Clearly the draft is where Toronto wants to find high end talent, but you can’t field an NHL roster filled with small talented rookies. You have to have other players out there, and that’s where free agency comes into play. The past few years the Leafs have been the joke of free agency, thank you Dave Nonis for screwing that up. However the last 2 years have shown a very promising trend. The Leafs have almost exclusively signed blue collar players who have great possession numbers on 1 and 2 year contracts. Last year they signed Daniel Winnik, David Booth and Mike Santorelli. On July 1st this year, Toronto added Matt Hunwick, P.A. Parenteau, Mark Arcobello and brought back Daniel Winnik after his short stint in Pittsburgh. They also re-signed Richard Panik to a very team-friendly contract. Seriously, Panik should maybe find a new agent.

None of these players have high end talent, or are elite goal scorers. They are blue collar guys who will come in, be professional, and play the game the right way. They will set an example for the youth while ensuring the Leafs move on from their run and gun days. The Leafs management seems intent on using the free agent pool as a place to find cheap, defensively sound players. The other upside to adding players like this is it’s easy to flip them at the deadline for picks, which can then be used to grab more young high end talent. It appears to be a great strategy.

Now before I raise my blood pressure diving into the Phil Kessel trade and all that surrounds it I want to explore this new strategy a little bit further. I really do like the direction they’re going in and how they’re approaching building the team.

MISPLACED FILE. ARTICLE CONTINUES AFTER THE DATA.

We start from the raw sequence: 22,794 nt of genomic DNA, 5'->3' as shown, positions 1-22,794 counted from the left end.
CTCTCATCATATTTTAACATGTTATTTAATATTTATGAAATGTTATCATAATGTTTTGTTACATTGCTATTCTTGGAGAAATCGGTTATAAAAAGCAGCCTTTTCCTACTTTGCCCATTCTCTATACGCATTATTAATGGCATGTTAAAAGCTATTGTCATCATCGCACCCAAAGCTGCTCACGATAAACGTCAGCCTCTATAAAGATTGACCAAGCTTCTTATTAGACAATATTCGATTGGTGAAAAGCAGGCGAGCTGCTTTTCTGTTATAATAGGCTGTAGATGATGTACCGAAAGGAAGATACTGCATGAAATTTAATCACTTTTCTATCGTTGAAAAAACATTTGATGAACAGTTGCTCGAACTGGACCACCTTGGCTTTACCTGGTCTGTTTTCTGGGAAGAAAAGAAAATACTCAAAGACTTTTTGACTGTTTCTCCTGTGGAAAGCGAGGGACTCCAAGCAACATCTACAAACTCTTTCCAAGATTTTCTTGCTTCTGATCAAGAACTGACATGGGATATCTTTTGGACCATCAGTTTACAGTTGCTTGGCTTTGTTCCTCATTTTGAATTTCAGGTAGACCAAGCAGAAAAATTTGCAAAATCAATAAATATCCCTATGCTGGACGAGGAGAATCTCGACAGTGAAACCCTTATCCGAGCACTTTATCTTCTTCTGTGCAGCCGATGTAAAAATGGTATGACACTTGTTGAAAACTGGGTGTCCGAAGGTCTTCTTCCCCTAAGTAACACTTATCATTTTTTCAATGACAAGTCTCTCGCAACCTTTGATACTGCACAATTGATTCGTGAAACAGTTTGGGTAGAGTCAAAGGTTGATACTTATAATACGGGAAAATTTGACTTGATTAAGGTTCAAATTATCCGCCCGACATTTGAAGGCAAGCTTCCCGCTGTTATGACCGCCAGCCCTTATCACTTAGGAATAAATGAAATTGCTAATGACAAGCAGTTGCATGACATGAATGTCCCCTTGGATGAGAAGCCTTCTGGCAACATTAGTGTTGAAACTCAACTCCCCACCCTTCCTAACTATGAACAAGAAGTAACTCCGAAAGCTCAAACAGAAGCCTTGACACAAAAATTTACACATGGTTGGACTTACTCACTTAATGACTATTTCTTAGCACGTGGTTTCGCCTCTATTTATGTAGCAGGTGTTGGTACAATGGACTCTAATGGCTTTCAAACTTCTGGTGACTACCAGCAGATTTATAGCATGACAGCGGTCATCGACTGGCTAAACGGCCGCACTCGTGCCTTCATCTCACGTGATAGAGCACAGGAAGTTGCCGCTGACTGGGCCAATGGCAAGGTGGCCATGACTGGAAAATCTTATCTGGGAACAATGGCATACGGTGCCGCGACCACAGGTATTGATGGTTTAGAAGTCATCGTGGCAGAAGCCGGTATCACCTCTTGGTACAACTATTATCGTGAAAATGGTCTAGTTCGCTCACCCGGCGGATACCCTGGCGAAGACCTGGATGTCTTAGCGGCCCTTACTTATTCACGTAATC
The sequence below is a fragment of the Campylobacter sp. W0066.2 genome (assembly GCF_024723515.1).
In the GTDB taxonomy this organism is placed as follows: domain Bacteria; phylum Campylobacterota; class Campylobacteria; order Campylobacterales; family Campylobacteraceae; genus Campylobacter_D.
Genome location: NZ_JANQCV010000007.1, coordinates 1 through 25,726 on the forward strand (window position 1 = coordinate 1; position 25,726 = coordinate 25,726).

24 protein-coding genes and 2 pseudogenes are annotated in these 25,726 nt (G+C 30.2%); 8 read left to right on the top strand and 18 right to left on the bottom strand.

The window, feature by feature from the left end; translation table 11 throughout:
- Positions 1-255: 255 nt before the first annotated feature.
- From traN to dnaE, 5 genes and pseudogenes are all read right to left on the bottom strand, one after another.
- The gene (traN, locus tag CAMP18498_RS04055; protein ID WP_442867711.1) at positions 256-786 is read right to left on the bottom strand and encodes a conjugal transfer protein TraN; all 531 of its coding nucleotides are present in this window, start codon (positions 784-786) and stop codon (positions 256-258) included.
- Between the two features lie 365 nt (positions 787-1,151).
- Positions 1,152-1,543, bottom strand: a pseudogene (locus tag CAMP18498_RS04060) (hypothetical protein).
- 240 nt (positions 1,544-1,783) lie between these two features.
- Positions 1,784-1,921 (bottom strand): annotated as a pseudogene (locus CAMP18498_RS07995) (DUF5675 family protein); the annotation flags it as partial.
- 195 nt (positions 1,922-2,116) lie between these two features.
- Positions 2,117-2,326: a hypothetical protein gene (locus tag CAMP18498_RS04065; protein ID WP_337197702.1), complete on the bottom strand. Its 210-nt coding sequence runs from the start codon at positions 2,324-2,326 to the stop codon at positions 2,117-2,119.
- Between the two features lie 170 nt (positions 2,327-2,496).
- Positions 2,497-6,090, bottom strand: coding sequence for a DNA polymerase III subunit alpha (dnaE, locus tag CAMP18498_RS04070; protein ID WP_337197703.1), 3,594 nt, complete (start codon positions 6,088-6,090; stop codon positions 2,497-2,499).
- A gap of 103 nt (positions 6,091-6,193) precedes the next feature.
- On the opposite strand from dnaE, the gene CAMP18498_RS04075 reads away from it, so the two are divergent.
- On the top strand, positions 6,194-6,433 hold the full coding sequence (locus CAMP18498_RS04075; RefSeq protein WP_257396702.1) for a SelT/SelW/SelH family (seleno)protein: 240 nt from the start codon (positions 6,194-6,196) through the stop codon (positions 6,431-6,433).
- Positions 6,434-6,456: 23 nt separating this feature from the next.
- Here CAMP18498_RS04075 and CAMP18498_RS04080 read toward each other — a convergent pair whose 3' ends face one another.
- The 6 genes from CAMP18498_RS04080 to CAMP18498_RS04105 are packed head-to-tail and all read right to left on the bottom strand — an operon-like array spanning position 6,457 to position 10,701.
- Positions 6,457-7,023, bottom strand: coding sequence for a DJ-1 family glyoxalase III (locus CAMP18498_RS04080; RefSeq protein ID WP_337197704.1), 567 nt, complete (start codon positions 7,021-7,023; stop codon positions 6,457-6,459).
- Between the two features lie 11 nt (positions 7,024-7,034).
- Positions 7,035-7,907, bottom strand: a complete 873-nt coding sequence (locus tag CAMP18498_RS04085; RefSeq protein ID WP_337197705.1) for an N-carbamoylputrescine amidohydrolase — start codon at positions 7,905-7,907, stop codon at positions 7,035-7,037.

The Leafs’ every year look like they are going to bring in depth players who play solid defense and have 2nd and 3rd line offensive production. This is where they will find their size, and grit and all those fantastic buzzwords that divide the hockey community. This means that every draft pick they have, they can aim at the player who has the most raw upside. They can focus on skill, hockey IQ and the player’s character. They can draft elite talent whom they then develop and shove in the weight room on a strict diet to bulk them up to NHL size. (NFL fans, feel free to draw comparisons between the Leafs approach, and Philadelphia Eagle Head Coach Chip Kelly’s approach, it’s warranted.)

The brilliant thing about this strategy however is its ability to refresh the roster annually. Every year players will leave in exchange for draft picks, a couple young guys might break out from the Marlies roster, and then a couple more guys get signed on 1 year deals. The Leafs acquire picks, the young guys have a carrot dangled in front of them, driving development and blue collar players will see Toronto as a place to earn a better contract elsewhere. It really is a deft approach to roster management.

Phil Kessel